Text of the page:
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Michael Young’s mansion actually parents’ basement

In what members of the administration called “a complete invasion of privacy,” The Daily Utah Chronicle discovered that U President Michael Young’s mansion is actually his parents’ basement. Young has lived in the same basement room, nestled in his parents’ three-bedroom Avenues house, since high school. The small space is covered with U football posters, scattered laundry, empty beer bottles and a calendar of “hot babes at Research Park.” Although his salary can afford him a decent mansion, Young said he prefers to live at home because of “the home-cooked meals, the free laundry and I love my mommy.”

Young’s wife and children live in a mansion next to campus and refuse to live with Young because of the poor living conditions. Young’s wife declined to comment.

U frat member first ever to win game of beer pong

A sober frat member of Alpha Chi Omega was the first person to ever win a game of beer pong in known history. The game, which is played with a ping-pong table, cups, beer and a ping-pong ball, usually ends when the final two to four drunken players give up or pass out completely.

However, Ryan Jacobs, a senior in communication, focused on staying sober for the entire night and beat all of his drunken opponents.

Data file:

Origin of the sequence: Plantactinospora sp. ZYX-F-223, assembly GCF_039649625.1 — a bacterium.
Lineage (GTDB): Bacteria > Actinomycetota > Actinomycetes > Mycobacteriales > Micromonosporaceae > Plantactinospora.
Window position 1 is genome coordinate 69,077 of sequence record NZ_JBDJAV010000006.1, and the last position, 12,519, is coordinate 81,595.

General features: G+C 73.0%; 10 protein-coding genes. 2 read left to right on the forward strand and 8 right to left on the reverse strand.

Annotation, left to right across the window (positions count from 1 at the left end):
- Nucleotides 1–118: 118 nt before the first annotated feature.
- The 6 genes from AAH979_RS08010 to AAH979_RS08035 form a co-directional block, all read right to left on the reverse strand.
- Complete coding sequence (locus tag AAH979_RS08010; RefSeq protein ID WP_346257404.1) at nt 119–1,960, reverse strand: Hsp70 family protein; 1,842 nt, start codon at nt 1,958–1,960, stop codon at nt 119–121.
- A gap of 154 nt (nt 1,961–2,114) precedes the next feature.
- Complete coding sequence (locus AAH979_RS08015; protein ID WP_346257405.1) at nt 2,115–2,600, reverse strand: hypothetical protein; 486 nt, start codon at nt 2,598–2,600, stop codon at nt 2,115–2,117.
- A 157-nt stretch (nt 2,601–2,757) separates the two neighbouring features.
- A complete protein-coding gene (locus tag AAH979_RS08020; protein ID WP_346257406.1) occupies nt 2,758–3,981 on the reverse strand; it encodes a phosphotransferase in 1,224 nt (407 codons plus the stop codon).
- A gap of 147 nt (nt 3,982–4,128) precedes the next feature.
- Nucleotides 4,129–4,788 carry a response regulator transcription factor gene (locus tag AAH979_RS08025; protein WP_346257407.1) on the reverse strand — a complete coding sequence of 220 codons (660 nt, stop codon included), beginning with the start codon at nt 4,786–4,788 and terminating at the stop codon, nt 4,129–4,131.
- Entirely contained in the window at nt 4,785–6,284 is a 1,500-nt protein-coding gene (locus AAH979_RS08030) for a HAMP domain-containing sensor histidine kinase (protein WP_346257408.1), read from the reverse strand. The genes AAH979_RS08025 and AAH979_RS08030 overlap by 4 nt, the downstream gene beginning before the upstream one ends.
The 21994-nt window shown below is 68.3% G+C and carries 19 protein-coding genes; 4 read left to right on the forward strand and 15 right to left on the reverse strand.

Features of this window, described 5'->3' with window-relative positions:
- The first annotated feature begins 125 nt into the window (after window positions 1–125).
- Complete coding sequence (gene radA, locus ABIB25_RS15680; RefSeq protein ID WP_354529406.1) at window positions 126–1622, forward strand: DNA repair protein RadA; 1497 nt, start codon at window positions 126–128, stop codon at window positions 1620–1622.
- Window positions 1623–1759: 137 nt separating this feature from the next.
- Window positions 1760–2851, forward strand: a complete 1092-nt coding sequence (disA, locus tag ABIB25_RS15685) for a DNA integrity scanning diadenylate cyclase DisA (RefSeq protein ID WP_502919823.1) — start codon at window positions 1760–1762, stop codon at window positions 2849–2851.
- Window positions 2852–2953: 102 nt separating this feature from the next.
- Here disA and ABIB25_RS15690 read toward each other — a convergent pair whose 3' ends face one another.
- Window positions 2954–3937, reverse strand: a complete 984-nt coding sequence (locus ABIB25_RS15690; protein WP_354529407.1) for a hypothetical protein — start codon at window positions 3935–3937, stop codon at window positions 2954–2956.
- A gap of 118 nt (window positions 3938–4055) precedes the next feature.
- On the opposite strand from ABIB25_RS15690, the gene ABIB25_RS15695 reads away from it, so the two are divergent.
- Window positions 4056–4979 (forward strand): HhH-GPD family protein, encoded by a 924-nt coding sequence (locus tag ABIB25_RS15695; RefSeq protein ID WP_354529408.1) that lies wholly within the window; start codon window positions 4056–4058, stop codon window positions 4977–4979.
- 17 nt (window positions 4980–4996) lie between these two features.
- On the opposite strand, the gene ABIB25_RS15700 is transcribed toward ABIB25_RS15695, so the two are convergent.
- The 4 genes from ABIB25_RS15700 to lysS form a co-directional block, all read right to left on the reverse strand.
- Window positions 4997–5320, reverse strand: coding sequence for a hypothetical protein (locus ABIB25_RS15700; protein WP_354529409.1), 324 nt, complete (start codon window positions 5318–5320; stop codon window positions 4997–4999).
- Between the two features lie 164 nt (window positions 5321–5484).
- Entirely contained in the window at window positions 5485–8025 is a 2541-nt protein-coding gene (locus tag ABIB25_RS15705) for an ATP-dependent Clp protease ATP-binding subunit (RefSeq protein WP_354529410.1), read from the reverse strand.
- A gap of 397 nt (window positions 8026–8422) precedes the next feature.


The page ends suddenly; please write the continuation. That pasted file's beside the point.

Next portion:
“It felt good, you know-actually winning something for once,” Jacobs said after the party Saturday night. “I don’t know if this actually accomplished anything, though.”

Jacobs beat his final opponent 13-6, although no one is really sure how the scoring works on beer pong. To celebrate, Jacobs got completely plastered with his buddies.

Students allegedly counterfeit Blue Books

Professors at the U and administrators at the University Campus Store are warning students against several suspects who are allegedly counterfeiting testing materials and reselling them to people across campus.

Police said a group of suspects have been selling thinner, cheaper versions of the 25 cent notebooks commonly used for finals at the U. The group has been counterfeiting the Blue Books-a booklet consisting of 10 pages stapled together-by stapling their own 10 pages together and adding a baby blue cover of construction paper.

The counterfeiters have been selling fake Blue Books for 4 cents, which is what 10 pages of paper and a page of construction paper actually cost. Campus Store administrators said the criminal activity has lost the store $5 worth of annual profits.

Warning: This article should only be read in the context of April Fool’s Day.

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